Today we started our journey back to Rijecka for the Karneval, first stage Neum to Šibenik. As we only had fifty kilometres of fuel left in the tank and ten Bosnian Marks in cash we decided to not refuel in Neum, but wait until our first stop fifty kilometres from Neum. It turned out the perfect stop as the fuel station was across the road from a bloke we were catching up with.
We were meeting up with one of the Split Expats who had a rare Landrover. It turns out only six of these were purpose built for the Camel Trophy Rally and another one had recently been spotted in Croatia. Michele had contacted him and as we are heading north to where it was last spotted said we’d keep an eye out for it. Meanwhile we decided to stop off for a cuppa to get a good look at his piece of history.
The Camel Trophy ran from 1980 until 2000 and featured different models of Land Rovers. It pitted teams from different nations against each other in some of the toughest terrain around the world. Andy dragged out some of the books from the rally in South America. It was great looking at the pictures of the conditions the vehicles went through. There were Land Rovers winching through mud up to their bonnets, river crossings with the Land Rovers on massive inflatable boats and even a fewLand Rovers on their sides. The Land Rover in the driveway had, had adventures most of us just dream of.
After a brew we headed north passing through lots of the towns we’ve visited before such as Makarska, Omiš, and Split. We’ve travelled up and down this road so often whilst staying in Split it was like being at home. Not far north of Split we stopped off at the town of Marina. It’s a aptly named place for the bay is chockas with hire yachts of all sizes, tied up for the winter in rows of all the same models. It’s also one of the spots around the Split and Primosten area which hosts sailing schools in the warmer months. There’s so many islands and bays around the area which would be a perfect backdrop whilst sailing the crystal clear waters of Croatia.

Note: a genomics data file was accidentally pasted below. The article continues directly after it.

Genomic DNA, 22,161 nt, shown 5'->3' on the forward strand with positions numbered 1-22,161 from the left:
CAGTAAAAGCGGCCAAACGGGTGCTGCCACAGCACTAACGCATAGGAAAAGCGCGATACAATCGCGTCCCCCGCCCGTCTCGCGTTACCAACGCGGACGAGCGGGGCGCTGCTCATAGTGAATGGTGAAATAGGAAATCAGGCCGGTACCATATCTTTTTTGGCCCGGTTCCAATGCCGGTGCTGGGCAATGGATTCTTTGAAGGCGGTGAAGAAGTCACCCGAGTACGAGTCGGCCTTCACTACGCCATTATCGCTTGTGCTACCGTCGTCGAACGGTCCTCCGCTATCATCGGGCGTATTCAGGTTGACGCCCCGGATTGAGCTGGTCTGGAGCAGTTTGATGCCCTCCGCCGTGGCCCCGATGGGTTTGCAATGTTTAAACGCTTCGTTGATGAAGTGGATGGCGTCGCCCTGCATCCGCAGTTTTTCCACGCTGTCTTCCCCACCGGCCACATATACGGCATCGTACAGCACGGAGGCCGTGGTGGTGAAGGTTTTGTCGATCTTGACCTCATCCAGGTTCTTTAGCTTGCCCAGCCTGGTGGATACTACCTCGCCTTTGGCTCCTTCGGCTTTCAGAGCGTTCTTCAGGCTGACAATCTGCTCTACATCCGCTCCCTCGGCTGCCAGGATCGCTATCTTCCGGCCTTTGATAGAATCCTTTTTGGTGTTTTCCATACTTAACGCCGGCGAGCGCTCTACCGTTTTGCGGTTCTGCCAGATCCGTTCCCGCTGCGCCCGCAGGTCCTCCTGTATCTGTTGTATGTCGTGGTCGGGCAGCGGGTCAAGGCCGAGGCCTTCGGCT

We parked up near the old medieval tower which these days has been converted to apartments and goes by the name of Apartmani Amalia. We could just imagine how cool it would be to stay here. Nearby a local bar was the perfect spot to escape the cold and warm up with a coffee. One of the things we’ve loved about visiting Croatia in the winter is the real coffee culture which permeates the society. A wide range of people just catching up over a coffee at a local bar. Great service and a warm welcome seems to be the norm wherever we go.
After a brief look around the town we headed north along the road which hugged the coast for most of the journey. It really was a joy for the road winds around lots of little bays overlooked by houses and lined with boats floating alongside stone jetties.
Arriving at Šibenik we initially had some troubles locating the apartment as the satnav took us to the wrong street. Once again we were forced to ask a local who pointed up one street before realising they’d sent us the wrong way and fetched the apartment owner to chase us. Ana soon caught up with us and escorted us to the apartment. Wow is all we thought when we walked in, what a fabulous layout. We were greeted with chocolates, a bottle of Rakija and a fire to warm up with. What a fabulous welcome.
Tomorrow we look forward to exploring Krka National Park not far from Sibenik, weather permitting. So it’s fingers crossed.